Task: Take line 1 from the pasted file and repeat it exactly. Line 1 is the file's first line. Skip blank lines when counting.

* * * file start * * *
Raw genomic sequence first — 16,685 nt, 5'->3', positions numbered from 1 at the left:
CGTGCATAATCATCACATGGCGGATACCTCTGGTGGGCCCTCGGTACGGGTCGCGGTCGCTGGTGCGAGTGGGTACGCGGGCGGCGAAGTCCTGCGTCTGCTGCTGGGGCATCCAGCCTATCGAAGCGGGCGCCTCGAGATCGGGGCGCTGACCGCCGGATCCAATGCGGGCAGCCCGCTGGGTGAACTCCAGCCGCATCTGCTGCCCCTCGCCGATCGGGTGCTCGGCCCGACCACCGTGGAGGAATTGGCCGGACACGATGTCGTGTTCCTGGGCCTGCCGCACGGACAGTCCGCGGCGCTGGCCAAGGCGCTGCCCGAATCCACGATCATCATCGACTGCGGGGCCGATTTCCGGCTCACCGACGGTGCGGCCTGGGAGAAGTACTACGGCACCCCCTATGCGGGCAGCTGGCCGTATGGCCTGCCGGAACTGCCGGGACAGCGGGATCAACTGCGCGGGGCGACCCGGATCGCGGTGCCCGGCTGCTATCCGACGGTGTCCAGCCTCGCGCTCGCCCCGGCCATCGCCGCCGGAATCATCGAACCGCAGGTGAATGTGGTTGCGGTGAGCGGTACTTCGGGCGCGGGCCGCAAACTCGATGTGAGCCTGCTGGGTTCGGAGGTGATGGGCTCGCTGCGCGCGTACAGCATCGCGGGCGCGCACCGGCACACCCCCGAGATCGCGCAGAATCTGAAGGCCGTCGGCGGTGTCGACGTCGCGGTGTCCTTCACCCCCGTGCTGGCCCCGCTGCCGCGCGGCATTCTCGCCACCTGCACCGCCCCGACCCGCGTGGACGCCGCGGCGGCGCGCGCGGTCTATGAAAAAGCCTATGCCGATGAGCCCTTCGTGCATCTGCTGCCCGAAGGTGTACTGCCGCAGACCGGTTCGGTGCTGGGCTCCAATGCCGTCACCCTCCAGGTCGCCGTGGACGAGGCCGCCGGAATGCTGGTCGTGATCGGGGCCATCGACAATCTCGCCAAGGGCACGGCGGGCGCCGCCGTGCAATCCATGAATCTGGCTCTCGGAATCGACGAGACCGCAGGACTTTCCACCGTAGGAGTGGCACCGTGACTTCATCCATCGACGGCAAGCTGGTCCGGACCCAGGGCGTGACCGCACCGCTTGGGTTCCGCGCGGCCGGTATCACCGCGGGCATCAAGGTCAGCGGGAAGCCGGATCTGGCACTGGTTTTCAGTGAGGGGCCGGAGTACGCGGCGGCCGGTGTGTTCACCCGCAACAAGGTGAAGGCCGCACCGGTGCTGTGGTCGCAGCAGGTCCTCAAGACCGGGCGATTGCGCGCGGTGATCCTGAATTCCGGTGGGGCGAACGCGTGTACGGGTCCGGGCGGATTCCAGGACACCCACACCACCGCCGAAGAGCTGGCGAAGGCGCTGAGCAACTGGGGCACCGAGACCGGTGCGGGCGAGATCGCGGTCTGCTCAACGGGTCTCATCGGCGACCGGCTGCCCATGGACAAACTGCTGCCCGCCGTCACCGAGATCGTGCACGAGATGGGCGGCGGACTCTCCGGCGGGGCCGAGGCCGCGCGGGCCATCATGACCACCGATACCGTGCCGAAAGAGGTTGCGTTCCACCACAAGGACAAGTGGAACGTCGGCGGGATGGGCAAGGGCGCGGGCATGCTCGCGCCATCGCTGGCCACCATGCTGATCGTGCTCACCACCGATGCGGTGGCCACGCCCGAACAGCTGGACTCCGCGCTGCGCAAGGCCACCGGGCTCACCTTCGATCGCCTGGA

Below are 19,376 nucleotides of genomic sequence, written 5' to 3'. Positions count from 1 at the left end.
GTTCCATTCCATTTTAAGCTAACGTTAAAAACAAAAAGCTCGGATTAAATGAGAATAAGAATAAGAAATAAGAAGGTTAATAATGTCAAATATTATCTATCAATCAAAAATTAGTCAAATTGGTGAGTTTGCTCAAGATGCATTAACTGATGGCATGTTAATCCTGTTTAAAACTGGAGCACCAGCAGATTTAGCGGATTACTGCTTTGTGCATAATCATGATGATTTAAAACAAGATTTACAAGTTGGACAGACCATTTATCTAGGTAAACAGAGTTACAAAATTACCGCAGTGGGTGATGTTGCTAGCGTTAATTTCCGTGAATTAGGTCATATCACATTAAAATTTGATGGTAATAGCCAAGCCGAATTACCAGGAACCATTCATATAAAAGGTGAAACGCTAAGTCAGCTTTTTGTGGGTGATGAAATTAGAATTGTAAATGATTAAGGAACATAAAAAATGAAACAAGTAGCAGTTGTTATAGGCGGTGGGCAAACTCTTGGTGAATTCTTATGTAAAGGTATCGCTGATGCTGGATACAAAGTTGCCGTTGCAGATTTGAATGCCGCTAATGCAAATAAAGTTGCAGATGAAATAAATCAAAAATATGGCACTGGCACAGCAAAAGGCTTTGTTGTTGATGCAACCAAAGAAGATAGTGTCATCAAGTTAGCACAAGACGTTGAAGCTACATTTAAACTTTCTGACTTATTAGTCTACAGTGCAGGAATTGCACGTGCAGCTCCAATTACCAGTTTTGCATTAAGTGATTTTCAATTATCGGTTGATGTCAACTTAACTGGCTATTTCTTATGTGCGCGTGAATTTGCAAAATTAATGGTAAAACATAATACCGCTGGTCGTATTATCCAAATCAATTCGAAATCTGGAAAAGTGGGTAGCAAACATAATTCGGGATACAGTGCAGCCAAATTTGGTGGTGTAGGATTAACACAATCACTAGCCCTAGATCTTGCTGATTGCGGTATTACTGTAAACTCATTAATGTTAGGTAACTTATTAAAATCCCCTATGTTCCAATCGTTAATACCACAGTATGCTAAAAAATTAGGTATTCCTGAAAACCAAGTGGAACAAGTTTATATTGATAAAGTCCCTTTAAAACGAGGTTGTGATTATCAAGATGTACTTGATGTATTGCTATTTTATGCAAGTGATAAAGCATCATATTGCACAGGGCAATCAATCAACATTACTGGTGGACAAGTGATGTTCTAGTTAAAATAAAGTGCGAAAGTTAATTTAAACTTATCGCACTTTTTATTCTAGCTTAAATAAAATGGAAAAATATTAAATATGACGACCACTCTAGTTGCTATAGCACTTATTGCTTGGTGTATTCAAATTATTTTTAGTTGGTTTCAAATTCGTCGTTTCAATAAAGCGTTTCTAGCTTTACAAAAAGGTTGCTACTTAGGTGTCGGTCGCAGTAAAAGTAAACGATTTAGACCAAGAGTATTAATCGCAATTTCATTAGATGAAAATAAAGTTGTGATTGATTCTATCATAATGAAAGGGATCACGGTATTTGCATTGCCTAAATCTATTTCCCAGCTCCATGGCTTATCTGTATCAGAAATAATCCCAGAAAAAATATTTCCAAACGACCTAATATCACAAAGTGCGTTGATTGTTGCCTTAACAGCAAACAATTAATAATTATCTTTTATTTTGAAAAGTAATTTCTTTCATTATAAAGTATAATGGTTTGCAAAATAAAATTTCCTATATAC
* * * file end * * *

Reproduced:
Raw genomic sequence first — 16,685 nt, 5'->3', positions numbered from 1 at the left: